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Members of the public say York City's hushed hiring of an economic development officer is a cynical work around to restrain public input — especially from communities of color. 

The controversy follows the hiring of Blanda Nace to fill a newly created role, as the director position remains under control of chief of staff Philip Given. It's also nearly a year after protests halted a plan to outsource the department to the York County Economic Alliance — Nace's former employer — that many residents of color feared would gentrify the city.

"Once again, another fuzzy plan from this administration that’s riddled and marred with delusional or drunken thinking in its presentation with incredible arrogance and nauseation," said Tonya Thompson-Morgan, a lifelong city resident. "I can't help but be curious what other qualified applicants were overlooked for this position." 

Mayor Michael Helfrich said Nace's job is "in no way" a director position and the city didn't receive other qualified applications.

However, the position was only advertised after Nace had been contracted to consult for the city, Helfrich said. 

Thompson-Morgan questioned the city's process, which she said was made public through news reports. Her comments at Wednesday's York City Council meeting were seconded by Jeffrey Kirkland and met with cheers from fellow public attendees. 

Similar questions were raised by Da'Vaughn White, a city resident, in an op-ed published Wednesday in The York Dispatch, calling for city government transparency.

The city hired Nace, former director of strategic development at the YCEA, as an opportunity development officer to fill the vacant economic development department. Two economic directors left in the span of roughly four months.

The early May hiring came weeks after contracting Nace as a consultant, before he dropped out of the GOP York County commissioner primary.

After Nace was hired as a development officer, the city's listing for a director was taken down. 

Helfrich said the city is not searching for a director — Given is doubling as acting department director — for budgetary reasons. Helfrich said Nace's salary is "definitely lower" than that of a would-be director. 

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But based on the city's earlier listing for a director, the salary would range between $69,000 to $85,000, which Nace's reported $88,544 salary exceeds.

A director's salary ranges from $69,000 to $104,000, based on experience, Helfrich said, and top talent tends to make more than what's advertised. 

For managers, such as Nace, the salary ranges from $60,000 to $88,500, Helfrich said.

"In the couple of days that Mr. Nace has worked for us, he has already brought in a $60,000 fee for overseeing a RACP grant, something that former staff over there said that we couldn't," Helfrich said. "So if people want to complain about his salary, he just brought in $60,000."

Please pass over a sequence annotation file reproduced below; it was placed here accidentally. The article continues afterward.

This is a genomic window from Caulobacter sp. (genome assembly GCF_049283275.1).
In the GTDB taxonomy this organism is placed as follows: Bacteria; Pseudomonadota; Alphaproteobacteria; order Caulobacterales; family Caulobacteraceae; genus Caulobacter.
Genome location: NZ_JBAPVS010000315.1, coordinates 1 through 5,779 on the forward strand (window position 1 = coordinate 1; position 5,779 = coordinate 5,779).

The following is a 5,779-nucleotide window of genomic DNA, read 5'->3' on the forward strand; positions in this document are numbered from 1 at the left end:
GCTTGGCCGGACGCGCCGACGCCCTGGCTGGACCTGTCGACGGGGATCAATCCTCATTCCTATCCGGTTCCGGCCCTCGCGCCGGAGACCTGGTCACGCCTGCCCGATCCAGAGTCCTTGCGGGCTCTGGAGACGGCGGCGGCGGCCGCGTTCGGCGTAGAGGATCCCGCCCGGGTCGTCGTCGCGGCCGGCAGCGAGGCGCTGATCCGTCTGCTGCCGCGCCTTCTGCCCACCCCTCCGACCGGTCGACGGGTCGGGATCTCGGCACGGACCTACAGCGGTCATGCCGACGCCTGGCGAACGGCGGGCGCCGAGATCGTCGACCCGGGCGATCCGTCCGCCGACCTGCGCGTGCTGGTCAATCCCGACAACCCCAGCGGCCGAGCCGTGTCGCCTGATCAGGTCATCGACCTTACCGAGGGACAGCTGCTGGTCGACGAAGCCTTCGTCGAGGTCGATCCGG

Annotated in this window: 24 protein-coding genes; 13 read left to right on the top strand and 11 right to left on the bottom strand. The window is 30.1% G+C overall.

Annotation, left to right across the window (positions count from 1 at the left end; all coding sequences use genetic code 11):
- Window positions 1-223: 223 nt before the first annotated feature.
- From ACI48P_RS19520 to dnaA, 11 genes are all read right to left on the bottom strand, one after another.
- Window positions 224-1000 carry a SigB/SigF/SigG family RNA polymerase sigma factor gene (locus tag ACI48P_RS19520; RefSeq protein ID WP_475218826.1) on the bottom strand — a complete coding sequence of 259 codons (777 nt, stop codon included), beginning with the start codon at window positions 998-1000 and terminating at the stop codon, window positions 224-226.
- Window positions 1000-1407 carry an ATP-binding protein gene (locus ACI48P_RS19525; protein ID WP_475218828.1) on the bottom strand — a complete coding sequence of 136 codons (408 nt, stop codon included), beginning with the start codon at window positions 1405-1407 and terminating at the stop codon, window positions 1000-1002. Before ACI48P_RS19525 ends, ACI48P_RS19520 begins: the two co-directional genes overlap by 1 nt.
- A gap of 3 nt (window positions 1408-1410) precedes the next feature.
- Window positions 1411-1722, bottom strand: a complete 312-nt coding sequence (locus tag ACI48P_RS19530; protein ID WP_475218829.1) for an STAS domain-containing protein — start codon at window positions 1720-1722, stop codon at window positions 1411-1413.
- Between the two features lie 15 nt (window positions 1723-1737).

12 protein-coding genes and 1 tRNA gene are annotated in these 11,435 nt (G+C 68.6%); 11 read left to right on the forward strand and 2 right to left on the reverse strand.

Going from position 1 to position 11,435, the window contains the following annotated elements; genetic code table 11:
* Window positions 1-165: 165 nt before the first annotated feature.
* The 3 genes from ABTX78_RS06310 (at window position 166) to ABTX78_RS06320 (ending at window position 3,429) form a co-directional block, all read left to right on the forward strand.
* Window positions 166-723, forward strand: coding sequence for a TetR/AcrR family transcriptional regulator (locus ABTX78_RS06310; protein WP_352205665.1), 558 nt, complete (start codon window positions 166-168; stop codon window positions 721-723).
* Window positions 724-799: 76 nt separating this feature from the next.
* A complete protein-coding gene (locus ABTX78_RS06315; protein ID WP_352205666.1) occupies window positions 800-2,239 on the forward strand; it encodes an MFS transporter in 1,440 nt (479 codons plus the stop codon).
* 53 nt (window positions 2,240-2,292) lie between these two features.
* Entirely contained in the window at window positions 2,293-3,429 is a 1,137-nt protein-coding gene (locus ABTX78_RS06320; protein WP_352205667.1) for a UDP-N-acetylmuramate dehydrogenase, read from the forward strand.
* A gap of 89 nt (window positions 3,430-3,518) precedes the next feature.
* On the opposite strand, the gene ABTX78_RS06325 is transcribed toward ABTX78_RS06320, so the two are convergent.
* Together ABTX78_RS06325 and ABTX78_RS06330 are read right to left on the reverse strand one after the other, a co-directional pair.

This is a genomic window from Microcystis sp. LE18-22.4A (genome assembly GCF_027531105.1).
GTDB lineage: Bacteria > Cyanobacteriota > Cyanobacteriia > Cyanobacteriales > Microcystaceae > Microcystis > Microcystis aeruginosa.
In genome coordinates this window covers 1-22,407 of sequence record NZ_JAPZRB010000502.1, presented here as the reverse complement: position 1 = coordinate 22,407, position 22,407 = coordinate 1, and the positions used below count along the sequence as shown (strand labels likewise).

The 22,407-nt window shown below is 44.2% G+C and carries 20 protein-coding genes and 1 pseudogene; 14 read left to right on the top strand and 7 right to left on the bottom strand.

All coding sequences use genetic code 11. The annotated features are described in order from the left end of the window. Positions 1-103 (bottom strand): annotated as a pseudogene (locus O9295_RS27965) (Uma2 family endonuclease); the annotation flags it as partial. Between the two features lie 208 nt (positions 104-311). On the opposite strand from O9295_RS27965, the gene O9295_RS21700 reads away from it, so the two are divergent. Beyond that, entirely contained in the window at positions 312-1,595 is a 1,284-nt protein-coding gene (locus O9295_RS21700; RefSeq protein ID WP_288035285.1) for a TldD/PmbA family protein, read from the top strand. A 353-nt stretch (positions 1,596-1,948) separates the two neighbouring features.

'Cynical move': As an officer, Nace doesn't need to be confirmed by a City Council vote. Neither does Given as acting director.

"The shenanigans smell to high heaven and show an arrogant disdain for our people," Thompson-Morgan said. "And what a cynical move to end run around our City Council as if they do not matter, and what a slap in the face to York’s communities of color."

Helfrich said the council has "nothing to do with the hiring of employees of the city of York unless they are director positions."

City Council members did not respond to public comments during the meeting.

Whereas a director oversees multiple facets of the department, including Permits Planning and Zoning, Department of Housing and Urban Development, Community Development Block Grants and the Bureau of Health, Nace oversees the Redevelopment Authority Board and opportunity zone work, Helfrich said. 

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Nace's main responsibility is to bring business and jobs into the city, the mayor said. 

"That's why I created the new position called opportunity development officer, to make sure ... we are focused on opportunity zones," Helfrich said. 

Kirkland said the way the position was hired doesn't seem like "a legitimate move." 

"It was a move to sort of thwart the controls people have in the community, to stop people from really having insight or say into what's going on," Kirkland said Wednesday.

'Completely unrelated': Thompson-Morgan said the hiring goes against residents' wishes, noting it came nearly a year after a roomful of protesting residents, mainly residents of color, quelled a city plan to outsource economic development to the YCEA.

Residents felt the plan would further gentrify the city.

"They are completely unrelated. When I hired Blanda Nace, he did not work for the YCEA," Helfrich said.

Helfrich backed the city's choice to hire Nace as a consultant earlier this month, calling Nace "the top person in this field." 

In her comments, Thompson-Morgan pointed out that at the YCEA, Nace was in charge of the Yorktowne Hotel project. 

"A quote, 'fiasco,' which has been left to others to fix," she said. 

The Yorktowne project has nearly doubled in price, from $20 million to $40 million, and the opening date has been delayed since first announced. 

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